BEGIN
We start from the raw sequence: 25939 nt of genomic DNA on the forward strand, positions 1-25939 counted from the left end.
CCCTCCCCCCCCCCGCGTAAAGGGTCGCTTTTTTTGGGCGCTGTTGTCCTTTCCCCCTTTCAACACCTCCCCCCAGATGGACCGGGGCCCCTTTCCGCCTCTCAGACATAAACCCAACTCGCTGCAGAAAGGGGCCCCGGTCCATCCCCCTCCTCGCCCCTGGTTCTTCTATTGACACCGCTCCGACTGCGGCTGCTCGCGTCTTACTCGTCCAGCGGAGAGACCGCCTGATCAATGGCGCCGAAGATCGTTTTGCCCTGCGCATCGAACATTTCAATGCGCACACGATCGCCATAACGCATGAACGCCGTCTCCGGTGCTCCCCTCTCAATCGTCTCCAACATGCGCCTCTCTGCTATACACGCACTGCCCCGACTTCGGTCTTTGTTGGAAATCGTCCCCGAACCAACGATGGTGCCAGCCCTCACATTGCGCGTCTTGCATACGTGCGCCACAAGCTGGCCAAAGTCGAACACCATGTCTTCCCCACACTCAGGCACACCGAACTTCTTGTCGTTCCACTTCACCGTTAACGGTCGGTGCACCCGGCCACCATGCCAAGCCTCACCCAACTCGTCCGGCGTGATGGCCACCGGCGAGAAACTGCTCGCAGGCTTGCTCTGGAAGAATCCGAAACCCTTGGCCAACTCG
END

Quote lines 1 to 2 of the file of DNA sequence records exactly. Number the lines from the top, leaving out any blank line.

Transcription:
We start from the raw sequence: 25939 nt of genomic DNA on the forward strand, positions 1-25939 counted from the left end.
CCCTCCCCCCCCCCGCGTAAAGGGTCGCTTTTTTTGGGCGCTGTTGTCCTTTCCCCCTTTCAACACCTCCCCCCAGATGGACCGGGGCCCCTTTCCGCCTCTCAGACATAAACCCAACTCGCTGCAGAAAGGGGCCCCGGTCCATCCCCCTCCTCGCCCCTGGTTCTTCTATTGACACCGCTCCGACTGCGGCTGCTCGCGTCTTACTCGTCCAGCGGAGAGACCGCCTGATCAATGGCGCCGAAGATCGTTTTGCCCTGCGCATCGAACATTTCAATGCGCACACGATCGCCATAACGCATGAACGCCGTCTCCGGTGCTCCCCTCTCAATCGTCTCCAACATGCGCCTCTCTGCTATACACGCACTGCCCCGACTTCGGTCTTTGTTGGAAATCGTCCCCGAACCAACGATGGTGCCAGCCCTCACATTGCGCGTCTTGCATACGTGCGCCACAAGCTGGCCAAAGTCGAACACCATGTCTTCCCCACACTCAGGCACACCGAACTTCTTGTCGTTCCACTTCACCGTTAACGGTCGGTGCACCCGGCCACCATGCCAAGCCTCACCCAACTCGTCCGGCGTGATGGCCACCGGCGAGAAACTGCTCGCAGGCTTGCTCTGGAAGAATCCGAAACCCTTGGCCAACTCG